They were a big help in locks - Liverpool for example, and also for 'springing' the stern off on sailing.

Yard Nos. 419/420 Asialiner and Asiafreighter?
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  #259  
Old 14th October 2012, 10:54
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True, but with one shaft alternator running with the diesel, there would then be enough?

Yard Nos. 419/420 Asialiner and Asiafreighter?
I'm sure. SG 1 MW, Paxman 1.2 MW - can't remember plant(container/deck) load (may even have a load balance somewhere - sad, sad, sad) but easily enough for thruster.

I do remember one Chief preferring to do standby with the preferences already tripped if Paxman unavailable - can't remember who (but maybe this was also the time with John Benn when we had one SG tacho 'overidden' as well).

420's drawing also annotated G T S 'EURO FREIGHTER' - the only other 'evidential' reference I might have is AEG Shaft Generator customer reference list from Bernhard Schulte (Johann Schulte and Wilhelm Schulte have SGs of same principle - remakable how the control electronics had 'shrunk' in between the two generations apart from that only the DC link short circuit protection was unrecognisable - here it is the technique/skill base that had advanced. In engineering terms the same could have been done in the 70's and with the same elegance and capital saving). Two or three net references also tie 420 to Eurofreighter.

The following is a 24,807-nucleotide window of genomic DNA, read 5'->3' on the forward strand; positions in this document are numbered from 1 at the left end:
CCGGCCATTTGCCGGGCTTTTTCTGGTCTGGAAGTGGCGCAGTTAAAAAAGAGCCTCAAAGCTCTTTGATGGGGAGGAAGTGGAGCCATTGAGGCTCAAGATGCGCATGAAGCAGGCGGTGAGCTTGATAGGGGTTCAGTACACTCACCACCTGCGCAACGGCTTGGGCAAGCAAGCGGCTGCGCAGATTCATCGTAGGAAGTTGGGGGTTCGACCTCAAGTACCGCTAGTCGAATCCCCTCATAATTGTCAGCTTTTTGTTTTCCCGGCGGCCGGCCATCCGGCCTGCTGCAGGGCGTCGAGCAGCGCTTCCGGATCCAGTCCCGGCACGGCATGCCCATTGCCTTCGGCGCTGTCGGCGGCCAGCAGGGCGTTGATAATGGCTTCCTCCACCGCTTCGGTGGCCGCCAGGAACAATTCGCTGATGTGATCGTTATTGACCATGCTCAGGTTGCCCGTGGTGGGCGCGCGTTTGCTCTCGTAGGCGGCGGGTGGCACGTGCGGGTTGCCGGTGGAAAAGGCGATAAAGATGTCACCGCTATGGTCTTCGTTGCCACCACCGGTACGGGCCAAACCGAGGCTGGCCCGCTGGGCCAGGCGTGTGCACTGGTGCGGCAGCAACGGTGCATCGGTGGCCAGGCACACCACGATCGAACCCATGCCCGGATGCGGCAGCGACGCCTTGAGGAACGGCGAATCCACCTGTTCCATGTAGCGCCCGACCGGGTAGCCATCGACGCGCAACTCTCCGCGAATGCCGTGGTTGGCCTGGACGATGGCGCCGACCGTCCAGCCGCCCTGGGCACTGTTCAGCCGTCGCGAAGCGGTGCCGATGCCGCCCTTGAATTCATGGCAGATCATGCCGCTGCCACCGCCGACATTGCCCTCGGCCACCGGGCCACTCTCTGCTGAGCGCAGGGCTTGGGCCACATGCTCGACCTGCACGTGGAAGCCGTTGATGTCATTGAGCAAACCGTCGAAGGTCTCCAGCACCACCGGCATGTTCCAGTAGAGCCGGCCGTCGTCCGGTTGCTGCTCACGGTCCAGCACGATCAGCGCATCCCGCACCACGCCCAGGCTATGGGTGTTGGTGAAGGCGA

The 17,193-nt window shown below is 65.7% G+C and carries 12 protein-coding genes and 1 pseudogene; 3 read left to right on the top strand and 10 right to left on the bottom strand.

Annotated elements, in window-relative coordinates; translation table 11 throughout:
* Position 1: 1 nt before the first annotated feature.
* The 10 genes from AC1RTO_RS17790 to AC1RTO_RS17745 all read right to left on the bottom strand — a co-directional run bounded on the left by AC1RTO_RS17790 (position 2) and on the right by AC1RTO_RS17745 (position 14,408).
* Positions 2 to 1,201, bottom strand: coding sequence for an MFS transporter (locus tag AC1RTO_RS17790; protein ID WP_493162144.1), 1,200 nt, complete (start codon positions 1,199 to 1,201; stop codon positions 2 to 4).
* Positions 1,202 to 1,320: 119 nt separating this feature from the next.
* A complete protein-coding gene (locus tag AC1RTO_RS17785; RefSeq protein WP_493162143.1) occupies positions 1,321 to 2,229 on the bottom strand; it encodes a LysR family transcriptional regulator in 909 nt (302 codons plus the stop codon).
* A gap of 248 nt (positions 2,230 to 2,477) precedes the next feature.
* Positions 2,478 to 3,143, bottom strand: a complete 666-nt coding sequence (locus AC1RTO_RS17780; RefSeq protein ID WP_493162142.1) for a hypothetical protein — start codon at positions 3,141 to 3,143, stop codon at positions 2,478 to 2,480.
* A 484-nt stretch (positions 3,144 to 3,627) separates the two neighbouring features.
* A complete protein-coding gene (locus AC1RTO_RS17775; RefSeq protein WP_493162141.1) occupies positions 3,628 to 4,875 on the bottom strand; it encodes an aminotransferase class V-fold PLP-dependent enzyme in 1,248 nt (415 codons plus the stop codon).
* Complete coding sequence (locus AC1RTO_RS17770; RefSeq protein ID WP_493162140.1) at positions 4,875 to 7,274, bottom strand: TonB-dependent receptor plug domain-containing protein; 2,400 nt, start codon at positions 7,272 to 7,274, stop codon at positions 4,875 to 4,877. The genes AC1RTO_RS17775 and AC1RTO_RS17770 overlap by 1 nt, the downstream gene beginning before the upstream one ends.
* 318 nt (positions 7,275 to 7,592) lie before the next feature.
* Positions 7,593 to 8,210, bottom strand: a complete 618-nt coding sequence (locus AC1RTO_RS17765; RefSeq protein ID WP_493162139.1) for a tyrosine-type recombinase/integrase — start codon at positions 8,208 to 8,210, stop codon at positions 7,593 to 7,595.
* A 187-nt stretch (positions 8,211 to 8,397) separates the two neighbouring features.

Last edited by Varley; 14th October 2012 at 11:00..
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  #260  
Old 14th October 2012, 19:55
muldonaich muldonaich is offline  
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the paxman gennie was a piece of crap on the seatrain ships i remember it bursting into flames on the eurofreighter just of the berth in new york engineroom full of co2 what a mess tugs holding us in mid river kev.
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  #261  
Old 14th October 2012, 20:44
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I confirm what Roddy says the bow thruster was pretty useless and vey unreliable you could never ever depend on it.